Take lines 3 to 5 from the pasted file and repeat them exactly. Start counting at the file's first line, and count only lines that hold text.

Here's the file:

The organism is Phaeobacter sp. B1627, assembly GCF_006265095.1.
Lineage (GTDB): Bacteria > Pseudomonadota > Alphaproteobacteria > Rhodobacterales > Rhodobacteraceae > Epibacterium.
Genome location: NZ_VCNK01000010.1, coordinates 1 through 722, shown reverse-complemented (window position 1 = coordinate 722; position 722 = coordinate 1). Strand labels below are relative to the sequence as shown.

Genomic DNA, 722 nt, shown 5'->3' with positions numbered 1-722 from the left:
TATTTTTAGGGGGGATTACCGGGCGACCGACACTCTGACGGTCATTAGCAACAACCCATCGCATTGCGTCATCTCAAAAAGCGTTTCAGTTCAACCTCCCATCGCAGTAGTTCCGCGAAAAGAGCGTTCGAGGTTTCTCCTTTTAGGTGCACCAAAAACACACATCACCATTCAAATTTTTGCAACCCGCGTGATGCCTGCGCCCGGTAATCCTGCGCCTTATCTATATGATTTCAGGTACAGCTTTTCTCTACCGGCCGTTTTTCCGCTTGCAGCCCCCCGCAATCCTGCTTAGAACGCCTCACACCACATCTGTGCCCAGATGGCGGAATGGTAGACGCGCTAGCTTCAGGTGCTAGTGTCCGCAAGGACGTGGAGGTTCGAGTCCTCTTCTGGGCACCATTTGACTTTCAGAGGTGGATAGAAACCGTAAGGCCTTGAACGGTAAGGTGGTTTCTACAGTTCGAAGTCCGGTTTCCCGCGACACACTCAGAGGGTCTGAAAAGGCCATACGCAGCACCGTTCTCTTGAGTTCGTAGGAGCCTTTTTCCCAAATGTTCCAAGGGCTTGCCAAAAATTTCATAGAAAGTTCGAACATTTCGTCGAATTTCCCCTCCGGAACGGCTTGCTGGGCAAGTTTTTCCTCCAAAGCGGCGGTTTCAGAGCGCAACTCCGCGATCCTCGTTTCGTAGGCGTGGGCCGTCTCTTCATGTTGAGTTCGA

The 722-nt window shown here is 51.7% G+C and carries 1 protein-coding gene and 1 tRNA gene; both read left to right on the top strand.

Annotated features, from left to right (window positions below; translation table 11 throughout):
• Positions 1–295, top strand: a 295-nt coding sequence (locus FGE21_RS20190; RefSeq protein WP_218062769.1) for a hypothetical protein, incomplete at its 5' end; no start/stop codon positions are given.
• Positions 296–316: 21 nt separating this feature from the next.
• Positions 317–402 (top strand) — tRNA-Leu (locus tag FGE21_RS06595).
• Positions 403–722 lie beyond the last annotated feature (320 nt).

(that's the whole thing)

Genome location: NZ_VCNK01000010.1, coordinates 1 through 722, shown reverse-complemented (window position 1 = coordinate 722; position 722 = coordinate 1). Strand labels below are relative to the sequence as shown.

Genomic DNA, 722 nt, shown 5'->3' with positions numbered 1-722 from the left:
TATTTTTAGGGGGGATTACCGGGCGACCGACACTCTGACGGTCATTAGCAACAACCCATCGCATTGCGTCATCTCAAAAAGCGTTTCAGTTCAACCTCCCATCGCAGTAGTTCCGCGAAAAGAGCGTTCGAGGTTTCTCCTTTTAGGTGCACCAAAAACACACATCACCATTCAAATTTTTGCAACCCGCGTGATGCCTGCGCCCGGTAATCCTGCGCCTTATCTATATGATTTCAGGTACAGCTTTTCTCTACCGGCCGTTTTTCCGCTTGCAGCCCCCCGCAATCCTGCTTAGAACGCCTCACACCACATCTGTGCCCAGATGGCGGAATGGTAGACGCGCTAGCTTCAGGTGCTAGTGTCCGCAAGGACGTGGAGGTTCGAGTCCTCTTCTGGGCACCATTTGACTTTCAGAGGTGGATAGAAACCGTAAGGCCTTGAACGGTAAGGTGGTTTCTACAGTTCGAAGTCCGGTTTCCCGCGACACACTCAGAGGGTCTGAAAAGGCCATACGCAGCACCGTTCTCTTGAGTTCGTAGGAGCCTTTTTCCCAAATGTTCCAAGGGCTTGCCAAAAATTTCATAGAAAGTTCGAACATTTCGTCGAATTTCCCCTCCGGAACGGCTTGCTGGGCAAGTTTTTCCTCCAAAGCGGCGGTTTCAGAGCGCAACTCCGCGATCCTCGTTTCGTAGGCGTGGGCCGTCTCTTCATGTTGAGTTCGA